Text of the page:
April 29, 2015

First Annual Keys to L.E.A.D. Award Presented to Professor Olon F. Dotson

By Holly Rittenhouse

“We have come a great distance, but we have a distance to go.” – Dr. Linda D. Keys

Olon Dotson
On behalf of members of the National Organization of Minority Architecture Students (NOMAS), College of Architecture and Planning (CAP) Professor Olon F. Dotson received the first annual Keys to L.E.A.D. Award for his leadership in the areas of social change, environmental awareness, and design.

The Keys to L.E.A.D. award is named after the late Dr. Linda D. Keys who served as an advocate for social and environmental awareness. Keys’ legacy extends throughout the College of Architecture and Planning, Ball State University, Muncie, and beyond. On Thursday, April 9th, friends, family, colleagues, and students of Keys spoke about her lasting impact.

John Bailey
John Bailey, Dr. Keys’ brother, spoke during the presentation. He said, “She considered Muncie to be a treasure. I could live one hundred years, and I never could have done as much for Muncie as she did.”

Sarah Mitchell, a 2006 CAP graduate and city planner for Richmond, Indiana was “very grateful and honored” to speak on Dr. Keys’ behalf. She said, “I wasn’t a perfect student, but I did learn so much from her. She showed tough love. She definitely encouraged me.”

Those who spoke about Keys portrayed her as dedicated, passionate, intellectual, and loving. Bailey said, “I want you to remember her for her love.” According to Bailey, Keys held the philosophy that “You can do more for people when you love them.”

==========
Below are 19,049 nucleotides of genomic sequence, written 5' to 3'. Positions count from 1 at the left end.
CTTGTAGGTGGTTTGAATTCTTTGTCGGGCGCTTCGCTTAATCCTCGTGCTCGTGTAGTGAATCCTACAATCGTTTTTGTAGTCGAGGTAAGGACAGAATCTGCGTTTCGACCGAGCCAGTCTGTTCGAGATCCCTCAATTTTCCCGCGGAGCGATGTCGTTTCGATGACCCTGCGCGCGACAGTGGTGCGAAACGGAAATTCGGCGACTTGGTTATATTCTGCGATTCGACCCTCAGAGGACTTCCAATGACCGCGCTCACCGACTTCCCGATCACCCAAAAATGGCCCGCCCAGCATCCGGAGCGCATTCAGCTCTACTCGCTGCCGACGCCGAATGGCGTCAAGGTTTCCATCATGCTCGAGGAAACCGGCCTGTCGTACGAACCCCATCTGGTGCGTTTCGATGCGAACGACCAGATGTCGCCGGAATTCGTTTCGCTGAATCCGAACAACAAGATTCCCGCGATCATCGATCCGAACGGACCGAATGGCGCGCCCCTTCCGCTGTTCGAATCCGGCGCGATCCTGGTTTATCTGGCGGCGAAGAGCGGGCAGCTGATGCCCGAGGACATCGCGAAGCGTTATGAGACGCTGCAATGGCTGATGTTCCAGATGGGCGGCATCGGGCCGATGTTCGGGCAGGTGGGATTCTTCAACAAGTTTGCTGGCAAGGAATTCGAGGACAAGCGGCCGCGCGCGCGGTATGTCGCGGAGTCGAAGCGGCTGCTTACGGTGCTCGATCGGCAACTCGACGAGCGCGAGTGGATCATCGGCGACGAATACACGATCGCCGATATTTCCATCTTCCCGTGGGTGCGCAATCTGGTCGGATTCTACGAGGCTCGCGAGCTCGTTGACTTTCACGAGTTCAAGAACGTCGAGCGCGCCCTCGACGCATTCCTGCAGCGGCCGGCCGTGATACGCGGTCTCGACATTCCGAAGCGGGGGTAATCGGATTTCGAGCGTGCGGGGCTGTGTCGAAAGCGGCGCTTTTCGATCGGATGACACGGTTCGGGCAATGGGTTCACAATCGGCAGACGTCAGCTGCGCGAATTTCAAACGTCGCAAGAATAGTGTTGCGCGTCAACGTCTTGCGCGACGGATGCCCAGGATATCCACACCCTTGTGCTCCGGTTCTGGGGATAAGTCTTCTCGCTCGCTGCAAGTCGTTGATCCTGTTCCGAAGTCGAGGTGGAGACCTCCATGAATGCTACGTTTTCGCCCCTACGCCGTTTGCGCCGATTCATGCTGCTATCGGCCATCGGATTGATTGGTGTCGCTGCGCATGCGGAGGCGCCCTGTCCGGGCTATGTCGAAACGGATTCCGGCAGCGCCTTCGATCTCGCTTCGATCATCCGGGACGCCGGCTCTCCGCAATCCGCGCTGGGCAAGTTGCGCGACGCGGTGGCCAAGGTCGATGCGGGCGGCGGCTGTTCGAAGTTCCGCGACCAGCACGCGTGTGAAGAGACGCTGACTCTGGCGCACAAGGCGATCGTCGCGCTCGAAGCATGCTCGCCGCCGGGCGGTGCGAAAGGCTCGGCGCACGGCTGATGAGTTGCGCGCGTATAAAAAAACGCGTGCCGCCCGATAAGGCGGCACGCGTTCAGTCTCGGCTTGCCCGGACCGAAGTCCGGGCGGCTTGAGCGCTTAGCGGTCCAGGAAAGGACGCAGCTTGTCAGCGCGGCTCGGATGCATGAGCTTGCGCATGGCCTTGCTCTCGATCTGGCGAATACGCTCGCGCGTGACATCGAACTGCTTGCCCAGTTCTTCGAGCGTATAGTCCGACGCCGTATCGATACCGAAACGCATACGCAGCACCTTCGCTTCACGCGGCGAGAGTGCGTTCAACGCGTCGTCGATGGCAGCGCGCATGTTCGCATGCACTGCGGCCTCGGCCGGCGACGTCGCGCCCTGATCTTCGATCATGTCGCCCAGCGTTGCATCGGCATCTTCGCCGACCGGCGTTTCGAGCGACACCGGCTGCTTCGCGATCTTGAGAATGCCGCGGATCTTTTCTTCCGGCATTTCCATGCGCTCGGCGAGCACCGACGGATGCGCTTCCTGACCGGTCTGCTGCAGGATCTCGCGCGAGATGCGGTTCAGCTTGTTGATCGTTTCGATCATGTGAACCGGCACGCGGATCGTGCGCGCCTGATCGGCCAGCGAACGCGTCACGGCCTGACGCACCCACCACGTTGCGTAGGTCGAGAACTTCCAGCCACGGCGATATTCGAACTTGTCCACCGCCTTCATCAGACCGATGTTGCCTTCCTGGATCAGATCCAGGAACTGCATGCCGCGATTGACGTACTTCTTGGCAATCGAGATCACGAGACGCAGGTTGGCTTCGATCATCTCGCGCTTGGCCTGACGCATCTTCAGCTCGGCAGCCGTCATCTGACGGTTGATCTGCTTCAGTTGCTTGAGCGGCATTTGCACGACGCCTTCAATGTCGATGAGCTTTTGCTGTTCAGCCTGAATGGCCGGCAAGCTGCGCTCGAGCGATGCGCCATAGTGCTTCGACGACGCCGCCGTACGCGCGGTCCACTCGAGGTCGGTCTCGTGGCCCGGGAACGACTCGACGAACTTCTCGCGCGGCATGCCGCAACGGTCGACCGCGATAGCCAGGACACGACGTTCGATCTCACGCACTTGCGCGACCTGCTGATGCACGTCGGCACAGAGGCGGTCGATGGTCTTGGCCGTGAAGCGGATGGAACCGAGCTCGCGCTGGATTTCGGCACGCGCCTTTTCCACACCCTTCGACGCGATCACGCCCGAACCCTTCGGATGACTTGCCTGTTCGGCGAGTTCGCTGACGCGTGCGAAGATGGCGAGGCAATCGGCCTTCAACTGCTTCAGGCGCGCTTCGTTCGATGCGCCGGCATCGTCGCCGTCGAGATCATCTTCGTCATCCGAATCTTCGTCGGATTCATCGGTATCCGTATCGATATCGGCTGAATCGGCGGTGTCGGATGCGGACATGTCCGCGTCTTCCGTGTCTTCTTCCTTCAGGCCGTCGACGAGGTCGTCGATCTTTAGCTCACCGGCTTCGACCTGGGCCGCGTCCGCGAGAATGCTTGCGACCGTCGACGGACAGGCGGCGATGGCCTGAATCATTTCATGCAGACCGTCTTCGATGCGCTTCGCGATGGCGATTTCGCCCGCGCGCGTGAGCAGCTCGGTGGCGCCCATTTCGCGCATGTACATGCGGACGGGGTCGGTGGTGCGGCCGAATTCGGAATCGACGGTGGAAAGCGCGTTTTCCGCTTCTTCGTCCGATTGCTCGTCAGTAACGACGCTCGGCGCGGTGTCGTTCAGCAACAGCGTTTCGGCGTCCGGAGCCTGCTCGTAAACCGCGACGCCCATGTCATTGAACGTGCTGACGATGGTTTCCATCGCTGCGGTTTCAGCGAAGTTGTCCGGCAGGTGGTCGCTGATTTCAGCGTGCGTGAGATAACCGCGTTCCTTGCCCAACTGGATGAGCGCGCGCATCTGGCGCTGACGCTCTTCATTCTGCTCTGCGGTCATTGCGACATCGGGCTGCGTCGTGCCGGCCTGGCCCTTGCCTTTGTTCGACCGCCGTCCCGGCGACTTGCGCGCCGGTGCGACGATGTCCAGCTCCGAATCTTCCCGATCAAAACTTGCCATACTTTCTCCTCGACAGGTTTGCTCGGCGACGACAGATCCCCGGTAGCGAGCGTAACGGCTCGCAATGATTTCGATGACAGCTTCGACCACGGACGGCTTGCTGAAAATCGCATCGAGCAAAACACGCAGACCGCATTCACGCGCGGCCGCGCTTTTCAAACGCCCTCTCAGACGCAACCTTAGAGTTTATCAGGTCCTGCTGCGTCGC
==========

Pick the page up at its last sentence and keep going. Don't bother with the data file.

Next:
“So share the love,” Bailey said, “and when you think of Linda, think of love.”

Sarah Mitchell
Like Dr. Keys, Dotson’s impact expands throughout Muncie and around the world as he pushes for design accountability and social justice. His work lays a firm foundation for generations to follow.

Dotson’s work has inspired countless CAP graduates of all races and ethnicities to initiate change in their own communities. “He opened my eyes to the design inequalities” that exist today, one of Dotson’s students said.

Presenters said that Dotson “has displayed an unwavering commitment” to the students in the College of Architecture and Planning.

Dotson believes in the “pay it forward” philosophy in which the beneficiary of a good deed repays it to other people instead of to the original benefactor. One student felt that speaking on Dotson’s behalf was his “opportunity to pay it forward” after Dotson had done so much for him.

Dotson closed the presentation with a call to do more. He said we should “celebrate” the progress we have made thus far in the areas of social change, environmental awareness, and design, “but not be satisfied.”

Olon Dotson receiving the first annual 
Keys to L.E.A.D. award from 
John Bailey, Dr. Linda D. Keys’ brother.

1 comment:

  1. I worked for Dr. Keys as a graduate assistant. I am pleased to see her legacy live on.